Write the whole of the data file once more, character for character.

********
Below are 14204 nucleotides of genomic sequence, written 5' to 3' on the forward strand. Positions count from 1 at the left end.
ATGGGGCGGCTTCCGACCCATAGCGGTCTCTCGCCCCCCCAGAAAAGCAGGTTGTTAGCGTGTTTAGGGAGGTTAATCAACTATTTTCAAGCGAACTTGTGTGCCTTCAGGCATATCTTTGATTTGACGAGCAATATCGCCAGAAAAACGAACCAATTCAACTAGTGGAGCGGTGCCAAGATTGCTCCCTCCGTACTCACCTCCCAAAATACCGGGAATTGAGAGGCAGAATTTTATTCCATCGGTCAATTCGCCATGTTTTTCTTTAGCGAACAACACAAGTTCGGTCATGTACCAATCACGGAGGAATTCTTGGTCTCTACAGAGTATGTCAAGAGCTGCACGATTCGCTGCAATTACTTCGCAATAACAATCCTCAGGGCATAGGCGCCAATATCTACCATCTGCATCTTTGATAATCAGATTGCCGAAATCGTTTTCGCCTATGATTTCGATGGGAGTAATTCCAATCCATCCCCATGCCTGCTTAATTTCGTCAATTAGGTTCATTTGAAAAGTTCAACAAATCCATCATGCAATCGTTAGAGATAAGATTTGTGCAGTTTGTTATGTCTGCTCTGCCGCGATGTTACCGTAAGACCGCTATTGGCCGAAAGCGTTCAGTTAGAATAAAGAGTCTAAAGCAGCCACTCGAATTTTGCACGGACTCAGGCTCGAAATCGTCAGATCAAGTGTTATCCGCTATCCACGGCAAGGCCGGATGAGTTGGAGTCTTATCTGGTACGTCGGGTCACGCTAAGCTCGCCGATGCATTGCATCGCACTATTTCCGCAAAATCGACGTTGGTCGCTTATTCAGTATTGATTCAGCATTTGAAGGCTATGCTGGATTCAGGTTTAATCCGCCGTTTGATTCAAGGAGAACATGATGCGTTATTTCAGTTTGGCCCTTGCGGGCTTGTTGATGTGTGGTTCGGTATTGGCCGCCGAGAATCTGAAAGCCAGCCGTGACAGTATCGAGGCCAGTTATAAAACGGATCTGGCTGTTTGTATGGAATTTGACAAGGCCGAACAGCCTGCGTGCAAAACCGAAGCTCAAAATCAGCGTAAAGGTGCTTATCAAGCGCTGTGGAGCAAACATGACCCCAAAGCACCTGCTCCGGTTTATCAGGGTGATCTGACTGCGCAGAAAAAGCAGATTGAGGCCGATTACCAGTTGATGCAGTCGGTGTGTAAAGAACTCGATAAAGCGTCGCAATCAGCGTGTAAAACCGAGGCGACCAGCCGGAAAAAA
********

Below are 14204 nucleotides of genomic sequence, written 5' to 3' on the forward strand. Positions count from 1 at the left end.
ATGGGGCGGCTTCCGACCCATAGCGGTCTCTCGCCCCCCCAGAAAAGCAGGTTGTTAGCGTGTTTAGGGAGGTTAATCAACTATTTTCAAGCGAACTTGTGTGCCTTCAGGCATATCTTTGATTTGACGAGCAATATCGCCAGAAAAACGAACCAATTCAACTAGTGGAGCGGTGCCAAGATTGCTCCCTCCGTACTCACCTCCCAAAATACCGGGAATTGAGAGGCAGAATTTTATTCCATCGGTCAATTCGCCATGTTTTTCTTTAGCGAACAACACAAGTTCGGTCATGTACCAATCACGGAGGAATTCTTGGTCTCTACAGAGTATGTCAAGAGCTGCACGATTCGCTGCAATTACTTCGCAATAACAATCCTCAGGGCATAGGCGCCAATATCTACCATCTGCATCTTTGATAATCAGATTGCCGAAATCGTTTTCGCCTATGATTTCGATGGGAGTAATTCCAATCCATCCCCATGCCTGCTTAATTTCGTCAATTAGGTTCATTTGAAAAGTTCAACAAATCCATCATGCAATCGTTAGAGATAAGATTTGTGCAGTTTGTTATGTCTGCTCTGCCGCGATGTTACCGTAAGACCGCTATTGGCCGAAAGCGTTCAGTTAGAATAAAGAGTCTAAAGCAGCCACTCGAATTTTGCACGGACTCAGGCTCGAAATCGTCAGATCAAGTGTTATCCGCTATCCACGGCAAGGCCGGATGAGTTGGAGTCTTATCTGGTACGTCGGGTCACGCTAAGCTCGCCGATGCATTGCATCGCACTATTTCCGCAAAATCGACGTTGGTCGCTTATTCAGTATTGATTCAGCATTTGAAGGCTATGCTGGATTCAGGTTTAATCCGCCGTTTGATTCAAGGAGAACATGATGCGTTATTTCAGTTTGGCCCTTGCGGGCTTGTTGATGTGTGGTTCGGTATTGGCCGCCGAGAATCTGAAAGCCAGCCGTGACAGTATCGAGGCCAGTTATAAAACGGATCTGGCTGTTTGTATGGAATTTGACAAGGCCGAACAGCCTGCGTGCAAAACCGAAGCTCAAAATCAGCGTAAAGGTGCTTATCAAGCGCTGTGGAGCAAACATGACCCCAAAGCACCTGCTCCGGTTTATCAGGGTGATCTGACTGCGCAGAAAAAGCAGATTGAGGCCGATTACCAGTTGATGCAGTCGGTGTGTAAAGAACTCGATAAAGCGTCGCAATCAGCGTGTAAAACCGAGGCGACCAGCCGGAAAAAA